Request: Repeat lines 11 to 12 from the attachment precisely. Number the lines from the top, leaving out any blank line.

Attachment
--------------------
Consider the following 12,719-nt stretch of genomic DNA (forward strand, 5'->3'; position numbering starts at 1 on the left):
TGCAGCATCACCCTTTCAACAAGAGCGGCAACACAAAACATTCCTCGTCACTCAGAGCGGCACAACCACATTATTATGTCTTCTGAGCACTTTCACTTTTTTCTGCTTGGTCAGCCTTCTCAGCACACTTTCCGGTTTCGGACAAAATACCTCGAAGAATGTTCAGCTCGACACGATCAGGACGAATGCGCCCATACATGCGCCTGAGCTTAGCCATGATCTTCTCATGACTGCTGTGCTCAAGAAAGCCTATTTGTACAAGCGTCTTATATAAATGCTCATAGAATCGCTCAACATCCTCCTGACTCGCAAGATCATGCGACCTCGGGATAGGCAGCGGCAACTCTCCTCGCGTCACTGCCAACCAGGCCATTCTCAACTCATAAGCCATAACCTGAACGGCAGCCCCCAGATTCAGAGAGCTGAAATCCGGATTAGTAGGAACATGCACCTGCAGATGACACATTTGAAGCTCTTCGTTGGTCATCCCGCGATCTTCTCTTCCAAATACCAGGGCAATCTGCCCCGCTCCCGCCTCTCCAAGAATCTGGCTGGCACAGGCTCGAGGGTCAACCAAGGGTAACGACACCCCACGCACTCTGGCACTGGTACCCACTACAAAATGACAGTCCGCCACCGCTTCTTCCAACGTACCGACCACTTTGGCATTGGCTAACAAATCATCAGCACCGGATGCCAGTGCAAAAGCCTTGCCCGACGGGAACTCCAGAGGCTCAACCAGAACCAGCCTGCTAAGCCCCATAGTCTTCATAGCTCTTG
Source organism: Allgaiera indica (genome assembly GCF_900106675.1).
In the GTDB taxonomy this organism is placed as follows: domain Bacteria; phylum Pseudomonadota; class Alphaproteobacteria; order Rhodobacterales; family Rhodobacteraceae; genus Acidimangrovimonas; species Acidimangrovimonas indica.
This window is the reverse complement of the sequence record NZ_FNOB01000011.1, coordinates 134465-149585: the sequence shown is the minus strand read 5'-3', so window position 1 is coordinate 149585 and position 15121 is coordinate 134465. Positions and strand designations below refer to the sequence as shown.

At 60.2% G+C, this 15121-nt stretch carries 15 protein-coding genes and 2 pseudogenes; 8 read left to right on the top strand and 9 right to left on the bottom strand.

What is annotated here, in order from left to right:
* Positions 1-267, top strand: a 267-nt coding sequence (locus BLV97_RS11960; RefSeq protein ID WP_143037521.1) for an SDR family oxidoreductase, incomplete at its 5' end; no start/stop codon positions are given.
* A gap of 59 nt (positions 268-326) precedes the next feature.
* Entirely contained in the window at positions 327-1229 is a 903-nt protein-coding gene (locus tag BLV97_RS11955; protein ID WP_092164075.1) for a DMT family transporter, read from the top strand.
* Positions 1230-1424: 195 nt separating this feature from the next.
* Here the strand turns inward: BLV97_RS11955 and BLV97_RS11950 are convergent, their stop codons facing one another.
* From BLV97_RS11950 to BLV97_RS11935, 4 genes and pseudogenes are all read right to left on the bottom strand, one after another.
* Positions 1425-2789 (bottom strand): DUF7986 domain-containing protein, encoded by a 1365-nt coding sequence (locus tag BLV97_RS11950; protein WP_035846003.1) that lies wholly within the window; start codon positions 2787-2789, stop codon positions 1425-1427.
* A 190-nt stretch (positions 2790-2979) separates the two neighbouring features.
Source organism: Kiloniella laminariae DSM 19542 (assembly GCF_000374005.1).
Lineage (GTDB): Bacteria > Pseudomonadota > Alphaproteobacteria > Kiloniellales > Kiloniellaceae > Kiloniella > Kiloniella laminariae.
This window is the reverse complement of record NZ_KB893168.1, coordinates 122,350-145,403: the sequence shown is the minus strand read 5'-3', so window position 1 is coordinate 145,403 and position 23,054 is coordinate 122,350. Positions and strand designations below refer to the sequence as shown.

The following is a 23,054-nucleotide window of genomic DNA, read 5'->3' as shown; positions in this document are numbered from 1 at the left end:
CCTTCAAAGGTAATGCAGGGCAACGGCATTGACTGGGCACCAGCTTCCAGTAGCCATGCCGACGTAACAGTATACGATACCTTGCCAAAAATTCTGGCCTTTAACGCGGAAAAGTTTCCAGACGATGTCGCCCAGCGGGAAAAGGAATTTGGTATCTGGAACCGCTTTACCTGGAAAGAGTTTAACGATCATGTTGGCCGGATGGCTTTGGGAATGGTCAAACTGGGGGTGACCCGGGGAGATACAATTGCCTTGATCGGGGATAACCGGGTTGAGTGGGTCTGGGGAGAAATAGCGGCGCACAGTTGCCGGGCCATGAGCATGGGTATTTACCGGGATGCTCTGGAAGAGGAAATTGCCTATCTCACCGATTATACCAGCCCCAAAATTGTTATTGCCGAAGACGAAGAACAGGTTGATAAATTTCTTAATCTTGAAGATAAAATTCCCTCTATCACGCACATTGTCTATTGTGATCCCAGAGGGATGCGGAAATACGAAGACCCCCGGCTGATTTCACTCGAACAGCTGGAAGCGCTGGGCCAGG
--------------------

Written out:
* Positions 1230-1424: 195 nt separating this feature from the next.
* Here the strand turns inward: BLV97_RS11955 and BLV97_RS11950 are convergent, their stop codons facing one another.